Toby and Adrian Gardner from London also confessed that they were mainly in Johannesburg for the festival, and that this was also their first time in the city. With Toby being half Ghanaian, half Nigerian and Adrian being Jamaican, their outfits communicated the connections they were trying to make with being on the continent. Toby wore an outfit that reminded her of kente cloth, while Adrian wore a traditional Nigerian shirt that was given to him by his brother-in-law who is from Nigeria. “We are here to enjoy all the beautiful people. I feel it [the festival] will be way more laid back. Less about image and more about family and people being together,” they expressed.

Damola Owode, from South West Nigeria, although shy with his words, expressed that he was representing his Yoruba heritage through his outfit. His decision to be in Johannesburg was influenced by his friends wanting to attend and this being a place where he can openly share his traditional wear.

Of course the festival meant that people from various platforms would be sent on assignment to cover specific angles of the festival. This was the case for Shan Wallace and Lawrence Burney from Baltimore. Lawrence is a music journalist and spent time interviewing South African artists, and teamed up with Shan who is a photographer. This was also a special moment for Shan, as it allowed her to share images of her photographs with people in Johannesburg. “I use photography as a form of activism, and a way to share black peoples’ experience.  It is also a way for us to connect,” she explains.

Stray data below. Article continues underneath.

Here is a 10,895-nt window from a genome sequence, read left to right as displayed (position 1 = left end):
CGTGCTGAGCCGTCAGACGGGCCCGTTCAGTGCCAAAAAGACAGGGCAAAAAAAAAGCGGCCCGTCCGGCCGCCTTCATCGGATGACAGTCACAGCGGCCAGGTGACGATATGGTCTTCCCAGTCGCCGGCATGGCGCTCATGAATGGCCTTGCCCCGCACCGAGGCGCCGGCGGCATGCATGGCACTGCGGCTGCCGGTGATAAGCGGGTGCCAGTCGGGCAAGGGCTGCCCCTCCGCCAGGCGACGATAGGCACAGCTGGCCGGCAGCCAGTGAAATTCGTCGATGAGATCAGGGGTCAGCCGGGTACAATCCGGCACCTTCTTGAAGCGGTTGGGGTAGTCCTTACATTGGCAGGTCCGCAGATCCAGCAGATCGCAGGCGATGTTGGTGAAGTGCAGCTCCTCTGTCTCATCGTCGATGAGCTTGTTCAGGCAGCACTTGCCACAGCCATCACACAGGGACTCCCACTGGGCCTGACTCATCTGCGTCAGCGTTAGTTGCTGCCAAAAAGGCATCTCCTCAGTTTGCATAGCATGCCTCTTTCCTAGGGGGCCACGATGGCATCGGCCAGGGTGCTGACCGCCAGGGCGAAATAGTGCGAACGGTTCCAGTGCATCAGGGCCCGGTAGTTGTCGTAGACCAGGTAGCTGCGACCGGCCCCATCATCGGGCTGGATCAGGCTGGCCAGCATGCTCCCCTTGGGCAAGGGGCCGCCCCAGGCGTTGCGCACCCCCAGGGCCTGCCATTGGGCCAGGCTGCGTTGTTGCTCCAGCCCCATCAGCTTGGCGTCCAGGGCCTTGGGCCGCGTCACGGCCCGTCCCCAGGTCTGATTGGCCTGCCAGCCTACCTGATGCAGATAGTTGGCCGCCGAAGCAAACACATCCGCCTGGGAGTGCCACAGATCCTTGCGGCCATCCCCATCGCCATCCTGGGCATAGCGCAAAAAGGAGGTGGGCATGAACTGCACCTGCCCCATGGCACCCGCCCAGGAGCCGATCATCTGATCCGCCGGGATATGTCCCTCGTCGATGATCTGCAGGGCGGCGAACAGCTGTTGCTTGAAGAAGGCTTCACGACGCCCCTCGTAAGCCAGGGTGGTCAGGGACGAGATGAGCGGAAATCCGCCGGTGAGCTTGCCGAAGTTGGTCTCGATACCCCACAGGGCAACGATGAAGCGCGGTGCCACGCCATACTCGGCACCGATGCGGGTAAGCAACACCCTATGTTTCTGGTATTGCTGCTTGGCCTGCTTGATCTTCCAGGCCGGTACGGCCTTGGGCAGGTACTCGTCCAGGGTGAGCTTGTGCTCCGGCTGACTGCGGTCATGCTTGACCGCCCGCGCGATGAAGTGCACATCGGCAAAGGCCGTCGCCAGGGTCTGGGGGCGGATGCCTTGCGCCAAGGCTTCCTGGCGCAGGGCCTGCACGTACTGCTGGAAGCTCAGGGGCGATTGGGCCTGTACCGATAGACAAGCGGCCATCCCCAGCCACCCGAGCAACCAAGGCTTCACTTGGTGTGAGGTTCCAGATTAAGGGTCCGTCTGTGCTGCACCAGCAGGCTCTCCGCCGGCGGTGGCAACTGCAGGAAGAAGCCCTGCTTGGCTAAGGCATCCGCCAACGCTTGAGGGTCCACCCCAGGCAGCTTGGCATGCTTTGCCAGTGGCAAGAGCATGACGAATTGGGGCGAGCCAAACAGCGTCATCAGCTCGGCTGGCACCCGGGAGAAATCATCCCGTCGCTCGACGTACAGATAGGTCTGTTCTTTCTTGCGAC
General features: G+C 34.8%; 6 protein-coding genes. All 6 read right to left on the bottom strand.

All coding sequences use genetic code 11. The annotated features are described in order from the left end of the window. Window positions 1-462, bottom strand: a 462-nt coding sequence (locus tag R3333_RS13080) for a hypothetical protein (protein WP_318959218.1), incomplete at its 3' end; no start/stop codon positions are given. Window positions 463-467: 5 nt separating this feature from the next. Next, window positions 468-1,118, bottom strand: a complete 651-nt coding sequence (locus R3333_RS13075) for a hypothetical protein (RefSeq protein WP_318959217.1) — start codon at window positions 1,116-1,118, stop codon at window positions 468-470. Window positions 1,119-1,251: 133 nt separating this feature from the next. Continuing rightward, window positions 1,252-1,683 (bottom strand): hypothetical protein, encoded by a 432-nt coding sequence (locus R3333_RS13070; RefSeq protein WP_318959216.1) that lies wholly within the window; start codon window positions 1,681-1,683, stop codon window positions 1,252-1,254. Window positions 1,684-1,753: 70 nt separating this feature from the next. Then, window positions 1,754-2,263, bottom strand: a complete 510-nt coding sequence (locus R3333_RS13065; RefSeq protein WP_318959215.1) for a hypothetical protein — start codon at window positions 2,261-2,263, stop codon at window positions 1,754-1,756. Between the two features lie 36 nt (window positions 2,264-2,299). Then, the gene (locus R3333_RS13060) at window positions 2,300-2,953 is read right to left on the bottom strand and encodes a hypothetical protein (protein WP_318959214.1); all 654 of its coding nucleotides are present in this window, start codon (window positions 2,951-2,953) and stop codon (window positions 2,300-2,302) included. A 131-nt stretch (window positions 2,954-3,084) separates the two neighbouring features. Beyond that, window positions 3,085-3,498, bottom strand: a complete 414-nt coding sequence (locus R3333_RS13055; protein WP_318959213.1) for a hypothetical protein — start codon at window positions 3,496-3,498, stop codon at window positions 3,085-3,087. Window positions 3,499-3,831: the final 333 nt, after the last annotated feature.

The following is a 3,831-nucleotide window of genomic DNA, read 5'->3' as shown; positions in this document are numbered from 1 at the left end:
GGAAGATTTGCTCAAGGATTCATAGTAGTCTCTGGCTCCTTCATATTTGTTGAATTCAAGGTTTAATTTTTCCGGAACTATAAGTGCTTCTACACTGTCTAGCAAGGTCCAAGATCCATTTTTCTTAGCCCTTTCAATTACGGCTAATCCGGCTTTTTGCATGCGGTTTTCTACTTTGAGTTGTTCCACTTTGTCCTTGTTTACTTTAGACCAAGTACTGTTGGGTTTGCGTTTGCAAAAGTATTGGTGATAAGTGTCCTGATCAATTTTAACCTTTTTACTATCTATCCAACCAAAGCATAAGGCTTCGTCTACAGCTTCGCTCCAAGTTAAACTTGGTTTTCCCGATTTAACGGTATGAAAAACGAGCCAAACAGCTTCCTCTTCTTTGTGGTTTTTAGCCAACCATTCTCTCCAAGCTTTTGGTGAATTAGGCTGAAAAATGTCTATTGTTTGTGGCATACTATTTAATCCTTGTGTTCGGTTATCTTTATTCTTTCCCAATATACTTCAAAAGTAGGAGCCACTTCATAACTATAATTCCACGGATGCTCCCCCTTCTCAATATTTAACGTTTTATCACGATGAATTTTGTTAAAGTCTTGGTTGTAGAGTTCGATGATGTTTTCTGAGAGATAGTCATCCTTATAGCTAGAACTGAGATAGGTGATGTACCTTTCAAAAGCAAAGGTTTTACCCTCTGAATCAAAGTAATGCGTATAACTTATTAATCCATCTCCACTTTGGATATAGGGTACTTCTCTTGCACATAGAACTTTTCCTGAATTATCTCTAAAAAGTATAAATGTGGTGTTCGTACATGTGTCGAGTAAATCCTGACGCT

Mariah Matthews shared a similar attitude to Shan, in that she wanted to be able to connect. From New Jersey, she spent a few months at UCT as an exchange student. Her experience at AFROPUNK was a parting gift to herself as she would be leaving South Africa in January. “I always wanted to come to South Africa because of the spirit of resistance that so much of the youth has here. I needed some of that fire sparked inside of me and some of the knowledge from movements such as Fees Must Fall.” For her, being at AFROPUNK solidifies all she has learnt throughout her time in Cape Town.

Cynty, from the Caribbean, has also spent a few months in Cape Town at an internship that extends her studies in Tourism. She and a group of friends from different parts of the world came up to Johannesburg as a way to bring in the new year together because they are far away from their families.

Njeri from Nairobi expressed to me that her decision to be at the festival was based on the fact that this was the first AFROPUNK held on the continent. She has always been drawn to AFROPUNK because of “the music and the movement. The arts element as well as the movement being about Black empowerment.” This was also a moment for her to reflect on the different cultures in Kenya, and bring elements of them to South Africa through her outfit.

Mariette Immaculate is a designer from London. As someone who travels a lot, she shared with me that she documents culture and enjoys being able to represent these various place with the clothing that she wears. Being at AFROPUNK was an experience where she can thread together the places she has been and the new culture she experienced in Johannesburg.